The Indians entered tonight’s action with a half-game lead over the Rangers for the second Wild Card in the American League. The two teams have been trending in opposite directions, with the Rangers having lost nine of their last ten contests, while the Indians have won seven of their last nine. The Tribe sent lefty Scott Kazmir to the hill tonight to help defend their lead and bolster their post-season hopes.
Kazmir received some early run support, scoring three times in the first inning against Astros starter Lucas Harrell thanks to a Jason Kipnis sacrifice fly and a two-run home run by Michael Brantley. Lonnie Chisenhall added another run in the fourth inning with an RBI single.
Kazmir held the light-hitting Astros scoreless over seven innings of work, allowing a meager three hits and walking one while striking out ten. He lowered his ERA to 4.14 in the effort and logged his third multi-strikeout performance of the season. He was pulled in the eighth after allowing a lead-off double to L.J. Hoes. Cody Allen relieved Kazmir and ended the eighth without any damage. In the ninth, reliever Joe Smith allowed a two-out solo home run to Astros slugger Chris Carter to mar the shutout, but was able to eventually record the 27th out to wrap up the 4-1 victory.
The victory moves the Indians to 85-70 and will finish the night no worse than a half-game up on the Rangers, who are currently leading the Royals 3-0 as of this writing.
The Oakland Athletics ballpark saga has dragged on for years and years and years. They’ve considered San Jose, Fremont and at least three locations in Oakland as potential new ballpark sites. The whole process has lasted almost as long as the Braves and Rangers played in their old parks before building new ones.
In the past several months the Athletics’ “stay in Oakland” plan has gained momentum. At one point the club thought it had an agreement to build a new place near Peralta/Laney College in downtown Oakland. There have been hiccups with that, so two other sites — Howard Terminal, favored by city officials — and the current Oakland Coliseum site have remained in play. There are pros and cons to each of these sites, as we have discussed in the past.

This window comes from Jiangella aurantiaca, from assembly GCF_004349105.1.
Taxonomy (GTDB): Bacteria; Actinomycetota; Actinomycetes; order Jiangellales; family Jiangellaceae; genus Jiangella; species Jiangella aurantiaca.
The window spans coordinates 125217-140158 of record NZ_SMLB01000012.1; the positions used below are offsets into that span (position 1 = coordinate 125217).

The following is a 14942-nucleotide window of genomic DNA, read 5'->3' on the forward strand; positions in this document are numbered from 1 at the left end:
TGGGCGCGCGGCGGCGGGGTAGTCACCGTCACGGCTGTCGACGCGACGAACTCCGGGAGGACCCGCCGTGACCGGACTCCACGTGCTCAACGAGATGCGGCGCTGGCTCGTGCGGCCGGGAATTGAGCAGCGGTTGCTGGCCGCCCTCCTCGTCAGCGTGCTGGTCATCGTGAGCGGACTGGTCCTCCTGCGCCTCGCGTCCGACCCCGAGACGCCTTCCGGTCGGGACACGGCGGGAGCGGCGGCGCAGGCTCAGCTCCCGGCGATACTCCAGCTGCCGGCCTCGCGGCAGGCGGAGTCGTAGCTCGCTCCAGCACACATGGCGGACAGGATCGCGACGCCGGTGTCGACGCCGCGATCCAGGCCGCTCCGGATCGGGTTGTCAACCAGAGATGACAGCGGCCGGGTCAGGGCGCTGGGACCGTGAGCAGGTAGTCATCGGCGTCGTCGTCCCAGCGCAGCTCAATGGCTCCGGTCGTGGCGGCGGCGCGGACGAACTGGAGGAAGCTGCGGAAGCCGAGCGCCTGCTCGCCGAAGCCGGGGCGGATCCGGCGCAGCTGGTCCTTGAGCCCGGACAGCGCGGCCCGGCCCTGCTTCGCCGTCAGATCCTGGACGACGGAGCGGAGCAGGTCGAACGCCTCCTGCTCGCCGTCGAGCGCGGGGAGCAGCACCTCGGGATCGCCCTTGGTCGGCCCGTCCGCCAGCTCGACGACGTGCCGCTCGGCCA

One consideration not mentioned before was mentioned by team president David Kaval yesterday: sea level rise due to climate change. From the San Francisco Chronicle:
Kaval mentioned twice that the Howard Terminal site would have to take into account sea-level rise and transportation concerns — and he said there have been conversations with the city and county and the Joint Powers Authority about developing the Coliseum site.
The Howard Terminal/Jack London Square area of Oakland has been identified as susceptible to dramatically increased flooding as a result of projected sea level rise due to climate change. On the other side of the bay both the San Francisco Giants and Golden State Warriors have had to consider sea level rise in their stadium/arena development plans. Now it’s the Athletics’ turn.
Sports teams are not alone in this. Multiple governmental organizations, utilities and private businesses have already made contingency plans, or are at least discussing contingency plans, to deal with this reality. Indeed, beyond the Bay Area, private businesses, public companies, insurance companies and even the U.S. military are increasingly citing climate change and sea level rise in various reports and disclosures of future risks and challenges. Even the Trump Organization has cited it as a risk . . . for its golf courses.
Fifteen of Major League Baseball’s 30 teams play in coastal areas and another five of them play near the Great Lakes. While some of our politicians don’t seem terribly concerned about it all, people and organizations who will have skin the game 10, 20 and 50 years from now, like the Oakland Athletics, are taking it into account.